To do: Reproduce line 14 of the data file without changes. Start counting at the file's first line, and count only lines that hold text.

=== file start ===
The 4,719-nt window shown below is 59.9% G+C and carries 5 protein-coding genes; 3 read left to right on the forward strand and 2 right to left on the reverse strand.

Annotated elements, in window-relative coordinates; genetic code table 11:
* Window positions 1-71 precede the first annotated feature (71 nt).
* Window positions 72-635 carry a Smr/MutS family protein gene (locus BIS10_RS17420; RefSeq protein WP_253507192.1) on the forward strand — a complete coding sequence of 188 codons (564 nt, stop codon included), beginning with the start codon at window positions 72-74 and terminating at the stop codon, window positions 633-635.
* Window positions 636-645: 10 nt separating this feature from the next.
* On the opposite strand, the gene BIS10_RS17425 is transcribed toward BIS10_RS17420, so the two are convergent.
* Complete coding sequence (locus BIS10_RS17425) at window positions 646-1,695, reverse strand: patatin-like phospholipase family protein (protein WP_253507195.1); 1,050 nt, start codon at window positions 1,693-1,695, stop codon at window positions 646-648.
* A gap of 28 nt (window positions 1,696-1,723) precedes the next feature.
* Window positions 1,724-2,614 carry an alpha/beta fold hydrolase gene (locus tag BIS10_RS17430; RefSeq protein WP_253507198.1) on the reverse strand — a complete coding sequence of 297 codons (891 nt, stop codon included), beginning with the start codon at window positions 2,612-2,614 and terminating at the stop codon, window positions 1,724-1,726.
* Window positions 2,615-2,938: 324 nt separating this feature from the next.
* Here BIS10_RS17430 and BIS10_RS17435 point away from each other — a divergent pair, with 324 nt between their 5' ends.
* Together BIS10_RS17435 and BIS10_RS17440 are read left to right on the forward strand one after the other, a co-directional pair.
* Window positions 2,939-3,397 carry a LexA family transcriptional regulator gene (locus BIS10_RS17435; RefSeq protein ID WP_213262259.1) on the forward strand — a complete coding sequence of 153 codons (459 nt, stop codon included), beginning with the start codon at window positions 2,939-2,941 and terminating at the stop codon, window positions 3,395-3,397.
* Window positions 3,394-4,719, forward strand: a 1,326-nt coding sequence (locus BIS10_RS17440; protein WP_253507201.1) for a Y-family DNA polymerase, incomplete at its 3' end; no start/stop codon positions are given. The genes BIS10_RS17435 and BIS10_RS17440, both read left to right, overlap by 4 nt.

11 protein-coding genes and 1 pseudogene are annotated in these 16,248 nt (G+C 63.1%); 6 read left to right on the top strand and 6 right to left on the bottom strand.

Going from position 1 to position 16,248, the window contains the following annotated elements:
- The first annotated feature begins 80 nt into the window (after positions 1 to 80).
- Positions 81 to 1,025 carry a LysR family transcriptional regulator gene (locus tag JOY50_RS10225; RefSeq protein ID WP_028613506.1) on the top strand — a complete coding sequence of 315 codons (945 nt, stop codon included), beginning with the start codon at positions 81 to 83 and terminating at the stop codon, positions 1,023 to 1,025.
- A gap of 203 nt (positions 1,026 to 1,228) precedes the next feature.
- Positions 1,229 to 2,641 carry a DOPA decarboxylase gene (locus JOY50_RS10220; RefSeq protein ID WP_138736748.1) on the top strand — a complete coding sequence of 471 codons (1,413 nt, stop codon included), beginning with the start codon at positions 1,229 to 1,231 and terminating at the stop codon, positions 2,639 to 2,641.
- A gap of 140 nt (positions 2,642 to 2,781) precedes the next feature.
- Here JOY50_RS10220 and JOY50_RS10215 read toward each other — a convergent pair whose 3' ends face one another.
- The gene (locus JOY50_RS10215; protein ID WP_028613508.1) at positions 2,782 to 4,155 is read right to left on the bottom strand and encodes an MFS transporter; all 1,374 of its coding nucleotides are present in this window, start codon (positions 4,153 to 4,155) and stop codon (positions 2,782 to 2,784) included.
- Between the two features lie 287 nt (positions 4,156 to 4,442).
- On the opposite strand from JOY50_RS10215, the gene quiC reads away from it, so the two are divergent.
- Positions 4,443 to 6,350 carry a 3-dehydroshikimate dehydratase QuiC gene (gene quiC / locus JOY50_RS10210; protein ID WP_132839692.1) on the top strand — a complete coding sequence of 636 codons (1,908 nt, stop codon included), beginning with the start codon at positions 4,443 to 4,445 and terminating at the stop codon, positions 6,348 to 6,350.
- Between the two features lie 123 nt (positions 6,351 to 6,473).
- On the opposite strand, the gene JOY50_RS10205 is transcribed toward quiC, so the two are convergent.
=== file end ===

* Window positions 3,394-4,719, forward strand: a 1,326-nt coding sequence (locus BIS10_RS17440; protein WP_253507201.1) for a Y-family DNA polymerase, incomplete at its 3' end; no start/stop codon positions are given. The genes BIS10_RS17435 and BIS10_RS17440, both read left to right, overlap by 4 nt.